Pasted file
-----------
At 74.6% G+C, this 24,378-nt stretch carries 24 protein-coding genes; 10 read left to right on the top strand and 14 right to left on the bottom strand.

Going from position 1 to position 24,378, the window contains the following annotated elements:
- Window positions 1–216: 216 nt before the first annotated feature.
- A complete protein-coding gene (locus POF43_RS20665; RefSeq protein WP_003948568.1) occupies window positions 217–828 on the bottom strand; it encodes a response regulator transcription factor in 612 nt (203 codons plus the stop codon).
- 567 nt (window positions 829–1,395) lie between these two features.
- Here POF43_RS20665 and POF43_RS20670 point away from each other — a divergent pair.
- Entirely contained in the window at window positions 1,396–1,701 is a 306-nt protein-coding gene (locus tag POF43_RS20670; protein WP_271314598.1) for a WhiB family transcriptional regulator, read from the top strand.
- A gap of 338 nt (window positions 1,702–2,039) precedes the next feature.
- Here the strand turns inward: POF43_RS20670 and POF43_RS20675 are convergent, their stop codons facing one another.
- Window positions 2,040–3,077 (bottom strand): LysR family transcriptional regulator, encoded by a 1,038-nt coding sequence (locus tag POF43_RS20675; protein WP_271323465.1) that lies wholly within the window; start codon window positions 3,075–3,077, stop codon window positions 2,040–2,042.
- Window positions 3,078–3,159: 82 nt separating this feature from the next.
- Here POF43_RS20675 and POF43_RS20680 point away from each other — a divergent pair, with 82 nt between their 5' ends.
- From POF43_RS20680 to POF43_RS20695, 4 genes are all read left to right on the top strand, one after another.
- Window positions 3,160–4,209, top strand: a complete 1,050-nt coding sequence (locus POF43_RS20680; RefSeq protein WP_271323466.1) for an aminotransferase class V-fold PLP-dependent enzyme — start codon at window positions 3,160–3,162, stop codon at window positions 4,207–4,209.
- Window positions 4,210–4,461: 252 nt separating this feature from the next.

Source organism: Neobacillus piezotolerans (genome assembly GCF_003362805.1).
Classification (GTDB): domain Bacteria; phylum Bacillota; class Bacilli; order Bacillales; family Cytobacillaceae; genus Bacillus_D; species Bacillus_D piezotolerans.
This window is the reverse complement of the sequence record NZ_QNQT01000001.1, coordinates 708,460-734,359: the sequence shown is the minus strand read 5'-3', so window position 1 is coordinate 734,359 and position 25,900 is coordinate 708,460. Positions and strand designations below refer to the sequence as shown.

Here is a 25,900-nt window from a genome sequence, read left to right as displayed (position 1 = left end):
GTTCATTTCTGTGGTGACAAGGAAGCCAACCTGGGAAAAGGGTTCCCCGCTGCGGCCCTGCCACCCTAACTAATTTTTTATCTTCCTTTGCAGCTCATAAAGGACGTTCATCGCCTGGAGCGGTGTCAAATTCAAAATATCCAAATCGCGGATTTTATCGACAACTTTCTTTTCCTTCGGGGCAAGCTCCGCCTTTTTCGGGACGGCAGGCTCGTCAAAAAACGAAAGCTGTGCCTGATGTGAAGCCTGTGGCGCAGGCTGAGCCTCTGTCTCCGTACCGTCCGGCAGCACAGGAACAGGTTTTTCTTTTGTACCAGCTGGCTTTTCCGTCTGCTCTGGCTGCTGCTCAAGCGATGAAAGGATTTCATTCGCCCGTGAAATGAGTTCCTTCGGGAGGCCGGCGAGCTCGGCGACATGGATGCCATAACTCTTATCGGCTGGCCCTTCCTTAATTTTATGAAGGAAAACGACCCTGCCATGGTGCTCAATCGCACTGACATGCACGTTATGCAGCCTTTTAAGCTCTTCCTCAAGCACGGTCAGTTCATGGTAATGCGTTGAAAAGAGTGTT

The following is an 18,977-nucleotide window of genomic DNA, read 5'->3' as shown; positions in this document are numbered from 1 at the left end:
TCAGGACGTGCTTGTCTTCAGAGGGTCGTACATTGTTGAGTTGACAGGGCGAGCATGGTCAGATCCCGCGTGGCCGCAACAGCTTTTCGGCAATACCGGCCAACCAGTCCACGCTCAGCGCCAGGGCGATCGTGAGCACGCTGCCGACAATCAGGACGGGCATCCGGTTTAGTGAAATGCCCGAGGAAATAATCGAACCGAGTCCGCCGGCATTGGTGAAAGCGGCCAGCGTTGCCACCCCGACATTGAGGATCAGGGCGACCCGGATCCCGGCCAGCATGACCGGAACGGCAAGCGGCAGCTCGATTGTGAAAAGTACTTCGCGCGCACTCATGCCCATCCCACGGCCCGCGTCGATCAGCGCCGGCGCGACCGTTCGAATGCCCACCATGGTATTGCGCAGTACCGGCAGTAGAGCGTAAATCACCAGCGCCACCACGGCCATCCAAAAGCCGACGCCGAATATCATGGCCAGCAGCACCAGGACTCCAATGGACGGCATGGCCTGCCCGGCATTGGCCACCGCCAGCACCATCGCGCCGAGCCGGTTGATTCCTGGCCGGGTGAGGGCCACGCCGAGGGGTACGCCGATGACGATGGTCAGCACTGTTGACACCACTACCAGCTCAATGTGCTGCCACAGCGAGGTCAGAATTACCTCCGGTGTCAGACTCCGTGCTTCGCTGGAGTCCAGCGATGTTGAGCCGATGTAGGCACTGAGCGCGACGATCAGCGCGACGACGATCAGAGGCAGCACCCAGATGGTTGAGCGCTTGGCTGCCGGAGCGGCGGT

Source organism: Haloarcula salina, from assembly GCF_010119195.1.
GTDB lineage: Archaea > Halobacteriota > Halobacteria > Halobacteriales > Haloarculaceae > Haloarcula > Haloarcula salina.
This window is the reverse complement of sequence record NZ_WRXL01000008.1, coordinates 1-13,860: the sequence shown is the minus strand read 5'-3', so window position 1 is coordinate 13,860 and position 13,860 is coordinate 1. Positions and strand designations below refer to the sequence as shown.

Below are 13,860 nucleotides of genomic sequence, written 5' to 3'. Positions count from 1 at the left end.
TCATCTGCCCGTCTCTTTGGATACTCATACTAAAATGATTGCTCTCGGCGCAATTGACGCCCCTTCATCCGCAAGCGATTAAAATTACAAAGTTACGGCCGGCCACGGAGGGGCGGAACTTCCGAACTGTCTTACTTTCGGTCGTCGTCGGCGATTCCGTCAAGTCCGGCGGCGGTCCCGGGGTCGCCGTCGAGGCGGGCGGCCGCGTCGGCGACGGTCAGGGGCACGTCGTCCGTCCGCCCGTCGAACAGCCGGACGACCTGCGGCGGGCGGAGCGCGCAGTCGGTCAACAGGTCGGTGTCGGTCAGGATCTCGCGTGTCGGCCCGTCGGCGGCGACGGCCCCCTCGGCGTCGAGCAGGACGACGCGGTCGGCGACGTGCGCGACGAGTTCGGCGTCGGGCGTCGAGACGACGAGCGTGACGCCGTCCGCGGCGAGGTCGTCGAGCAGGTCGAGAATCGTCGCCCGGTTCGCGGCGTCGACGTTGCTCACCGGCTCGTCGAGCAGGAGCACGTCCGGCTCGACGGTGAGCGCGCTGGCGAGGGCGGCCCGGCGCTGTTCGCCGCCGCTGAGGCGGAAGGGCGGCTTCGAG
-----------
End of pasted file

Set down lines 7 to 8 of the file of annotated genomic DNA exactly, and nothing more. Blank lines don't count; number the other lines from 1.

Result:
- Entirely contained in the window at window positions 1,396–1,701 is a 306-nt protein-coding gene (locus tag POF43_RS20670; protein WP_271314598.1) for a WhiB family transcriptional regulator, read from the top strand.
- A gap of 338 nt (window positions 1,702–2,039) precedes the next feature.